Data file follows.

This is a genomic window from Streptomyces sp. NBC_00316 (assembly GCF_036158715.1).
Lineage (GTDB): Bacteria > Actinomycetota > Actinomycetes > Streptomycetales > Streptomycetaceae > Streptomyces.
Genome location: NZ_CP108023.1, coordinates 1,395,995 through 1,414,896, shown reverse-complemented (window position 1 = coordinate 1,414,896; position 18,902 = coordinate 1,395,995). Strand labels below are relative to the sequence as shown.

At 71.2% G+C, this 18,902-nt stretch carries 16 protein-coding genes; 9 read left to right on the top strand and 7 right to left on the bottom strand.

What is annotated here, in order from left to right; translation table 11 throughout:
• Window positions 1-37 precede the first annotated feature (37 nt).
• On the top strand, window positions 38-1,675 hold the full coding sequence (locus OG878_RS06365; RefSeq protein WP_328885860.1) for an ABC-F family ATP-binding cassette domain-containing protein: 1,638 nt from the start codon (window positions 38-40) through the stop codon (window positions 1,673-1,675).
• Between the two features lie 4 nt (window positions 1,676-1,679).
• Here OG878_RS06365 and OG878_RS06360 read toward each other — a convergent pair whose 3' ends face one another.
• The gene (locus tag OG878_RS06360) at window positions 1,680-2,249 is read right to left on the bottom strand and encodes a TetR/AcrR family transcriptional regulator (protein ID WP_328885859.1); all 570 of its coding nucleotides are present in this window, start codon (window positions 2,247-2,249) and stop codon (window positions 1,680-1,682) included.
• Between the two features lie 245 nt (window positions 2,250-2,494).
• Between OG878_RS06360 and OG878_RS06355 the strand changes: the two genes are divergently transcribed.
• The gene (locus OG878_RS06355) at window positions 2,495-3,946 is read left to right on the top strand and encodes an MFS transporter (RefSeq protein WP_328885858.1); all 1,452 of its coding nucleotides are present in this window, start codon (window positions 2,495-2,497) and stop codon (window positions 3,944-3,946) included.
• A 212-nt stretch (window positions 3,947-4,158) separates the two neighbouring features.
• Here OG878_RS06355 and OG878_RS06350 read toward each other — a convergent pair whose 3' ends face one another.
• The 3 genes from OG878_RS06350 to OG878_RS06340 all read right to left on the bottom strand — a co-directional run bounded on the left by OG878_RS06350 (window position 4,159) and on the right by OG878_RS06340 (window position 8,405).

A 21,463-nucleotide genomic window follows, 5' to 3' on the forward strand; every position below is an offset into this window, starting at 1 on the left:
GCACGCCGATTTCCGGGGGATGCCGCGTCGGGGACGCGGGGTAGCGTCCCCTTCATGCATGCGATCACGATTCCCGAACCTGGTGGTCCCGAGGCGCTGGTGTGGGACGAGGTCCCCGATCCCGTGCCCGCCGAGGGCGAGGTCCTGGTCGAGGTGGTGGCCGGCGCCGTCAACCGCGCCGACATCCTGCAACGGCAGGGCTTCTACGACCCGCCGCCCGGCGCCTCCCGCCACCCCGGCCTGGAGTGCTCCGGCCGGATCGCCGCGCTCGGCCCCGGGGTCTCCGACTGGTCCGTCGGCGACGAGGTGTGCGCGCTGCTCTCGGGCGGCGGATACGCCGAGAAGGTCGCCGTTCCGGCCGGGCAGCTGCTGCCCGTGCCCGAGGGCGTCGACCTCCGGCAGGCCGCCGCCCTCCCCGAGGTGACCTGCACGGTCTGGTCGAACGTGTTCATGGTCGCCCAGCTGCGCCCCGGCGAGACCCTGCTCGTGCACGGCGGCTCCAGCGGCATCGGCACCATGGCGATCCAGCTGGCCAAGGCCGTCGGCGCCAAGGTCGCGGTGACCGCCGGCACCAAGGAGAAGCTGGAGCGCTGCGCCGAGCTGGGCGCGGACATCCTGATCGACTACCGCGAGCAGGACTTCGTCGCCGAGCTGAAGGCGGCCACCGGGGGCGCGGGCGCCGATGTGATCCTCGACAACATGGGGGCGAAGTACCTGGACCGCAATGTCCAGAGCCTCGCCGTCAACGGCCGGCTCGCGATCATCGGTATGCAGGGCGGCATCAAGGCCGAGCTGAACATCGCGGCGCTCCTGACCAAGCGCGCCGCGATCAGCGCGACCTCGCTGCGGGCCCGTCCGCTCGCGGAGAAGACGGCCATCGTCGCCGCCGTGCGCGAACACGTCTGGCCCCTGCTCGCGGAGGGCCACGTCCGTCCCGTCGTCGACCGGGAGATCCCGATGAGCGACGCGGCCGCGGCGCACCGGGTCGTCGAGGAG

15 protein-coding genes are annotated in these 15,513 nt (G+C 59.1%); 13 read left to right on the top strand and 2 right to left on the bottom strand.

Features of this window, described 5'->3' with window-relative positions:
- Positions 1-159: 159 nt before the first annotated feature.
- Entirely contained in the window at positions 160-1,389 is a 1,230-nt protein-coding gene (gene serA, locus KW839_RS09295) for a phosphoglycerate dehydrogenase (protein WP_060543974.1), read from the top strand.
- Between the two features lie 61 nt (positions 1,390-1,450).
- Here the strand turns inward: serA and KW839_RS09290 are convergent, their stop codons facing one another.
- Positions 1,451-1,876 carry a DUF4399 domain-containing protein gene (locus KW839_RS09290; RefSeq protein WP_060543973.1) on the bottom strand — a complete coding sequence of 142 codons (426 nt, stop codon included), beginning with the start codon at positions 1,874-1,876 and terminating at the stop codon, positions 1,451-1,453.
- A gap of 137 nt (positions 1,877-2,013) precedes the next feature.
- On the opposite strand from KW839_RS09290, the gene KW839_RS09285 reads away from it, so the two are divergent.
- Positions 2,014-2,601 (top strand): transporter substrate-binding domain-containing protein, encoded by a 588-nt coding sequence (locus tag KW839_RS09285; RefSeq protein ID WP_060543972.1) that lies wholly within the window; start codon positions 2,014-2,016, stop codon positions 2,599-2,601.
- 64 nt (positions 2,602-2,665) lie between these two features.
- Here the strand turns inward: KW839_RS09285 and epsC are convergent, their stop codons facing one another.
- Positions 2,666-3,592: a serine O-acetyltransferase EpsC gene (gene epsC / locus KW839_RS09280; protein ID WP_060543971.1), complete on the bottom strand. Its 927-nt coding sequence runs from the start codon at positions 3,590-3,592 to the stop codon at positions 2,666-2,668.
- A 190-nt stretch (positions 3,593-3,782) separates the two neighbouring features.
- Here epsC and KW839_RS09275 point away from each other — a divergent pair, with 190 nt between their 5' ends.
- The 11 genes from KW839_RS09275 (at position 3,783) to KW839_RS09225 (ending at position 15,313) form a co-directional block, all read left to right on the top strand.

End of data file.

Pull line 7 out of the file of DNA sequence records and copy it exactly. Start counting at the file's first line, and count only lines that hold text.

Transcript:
• On the top strand, window positions 38-1,675 hold the full coding sequence (locus OG878_RS06365; RefSeq protein WP_328885860.1) for an ABC-F family ATP-binding cassette domain-containing protein: 1,638 nt from the start codon (window positions 38-40) through the stop codon (window positions 1,673-1,675).